January is National Train Your Dog Month!

January is National Train Your Dog Month!

Did you know?

Dogs who have been to training class live richer lives, because they have fewer restrictions put on them.

They are less likely to bite when frightened or angry, especially if they were in class before 4 months old.

Trained dogs are better loved by their family, because they are included in the fun when company comes, accompany the family to the kids’ sports games, go with you to visit friends and relatives, go for hikes, swims, and everything else the family does together.

Most importantly, training has been proven to be the single most important factor that keeps a dog in his “forever home.”

And if your dog has training, that means you are on the front lines, because you know how great it can be! Help your friends and neighbors understand how much training can benefit their own lives; they may not know yet!  And if you need help with this, of course your friendly neighborhood dog trainer is ready and willing! 😉

Click here to learn more about National Train Your Dog Month.

Comments

  1. Greg Gibbs says:

    Joanna, do you have a reference for the ‘before 4 months old’ aspect of training? I heartily agree with this, but I have been unable to track down a source. Admittedly, I haven’t been looking too hard. . .

  2. Yes! Here you go Greg:
    “Importance of Puppy Training for Future Behavior of the Dog”
    http://www.ncbi.nlm.nih.gov/pubmed/23018794
    Abstract: In this study, we attempted to clarify whether puppy socialization and command training class, which was limited to puppies approximately 4 months of age, prevented behavior problems in dogs. We evaluated the behaviors of 142 dogs with 4 types of training experience by using a behavior test and the Canine Behavior Assessment and Research Questionnaire (C-BARQ). Dogs in the puppy class (PC) group (n=44) attended the class for 1 hr each week for 6 weeks, dogs in the puppy party (PP) group (n=39) attended a 1-hr “puppy party,” dogs in the adult class (AC) group (n=27) undertook basic obedience lessons for adolescent/adult dogs for 1 hr each week for 6 weeks, and dogs in the no class (NC) group (n=32) underwent no formal training. The behavior test evaluated each dog’s response to commands, owner’s recall, separation, a novel stimulus, and strangers. The C-BARQ evaluated 15 canine behavioral factors. The behavior test results indicated that the PC and AC groups showed significantly higher response to commands than the PP or NC group. Thus, participation in puppy and adult classes improved the obedience behavior of dogs, regardless of age. Positive response to strangers in the PC group was significantly higher than that in the AC and NC groups and tended to be higher than that in the PP group. Therefore, PC may help prevent canine behavioral problems such as disobedience or fear of strangers.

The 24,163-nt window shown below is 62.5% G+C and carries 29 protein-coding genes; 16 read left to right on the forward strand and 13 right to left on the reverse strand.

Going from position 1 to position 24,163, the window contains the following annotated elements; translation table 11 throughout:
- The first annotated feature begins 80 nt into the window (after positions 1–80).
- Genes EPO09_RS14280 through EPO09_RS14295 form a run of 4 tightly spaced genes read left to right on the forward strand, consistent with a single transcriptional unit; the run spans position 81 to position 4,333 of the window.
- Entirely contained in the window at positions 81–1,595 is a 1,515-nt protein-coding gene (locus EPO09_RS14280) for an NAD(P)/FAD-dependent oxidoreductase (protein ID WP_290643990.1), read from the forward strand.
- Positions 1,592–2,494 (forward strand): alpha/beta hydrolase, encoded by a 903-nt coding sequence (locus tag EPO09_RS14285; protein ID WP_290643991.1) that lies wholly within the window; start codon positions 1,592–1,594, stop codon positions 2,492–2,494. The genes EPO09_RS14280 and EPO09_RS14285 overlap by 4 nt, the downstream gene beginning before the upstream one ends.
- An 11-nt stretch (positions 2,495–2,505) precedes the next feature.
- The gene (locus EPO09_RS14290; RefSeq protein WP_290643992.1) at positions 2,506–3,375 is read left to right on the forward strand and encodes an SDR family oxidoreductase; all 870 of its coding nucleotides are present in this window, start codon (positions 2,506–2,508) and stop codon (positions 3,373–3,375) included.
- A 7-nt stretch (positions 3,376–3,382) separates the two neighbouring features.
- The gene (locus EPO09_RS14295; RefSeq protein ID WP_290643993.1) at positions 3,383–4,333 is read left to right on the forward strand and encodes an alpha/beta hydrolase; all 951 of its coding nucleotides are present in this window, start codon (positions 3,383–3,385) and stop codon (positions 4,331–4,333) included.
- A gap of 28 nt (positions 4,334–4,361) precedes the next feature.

And also here: http://www.ncbi.nlm.nih.gov/pubmed?term=Freedman%2C%20King%2C%20Elliot
    Abstract: Litters of puppies were isolated, with the bitch, in fenced acre fields from 2 to 14 weeks of age. They were removed indoors at different ages, played with for a week, and returned to the field. The pups manifested an increasing tendency to withdraw from human beings after 5 weeks of age and unless socialization occurred before 14 weeks of age, withdrawal reactions from humans became so intense that normal relationships could not thereafter be established

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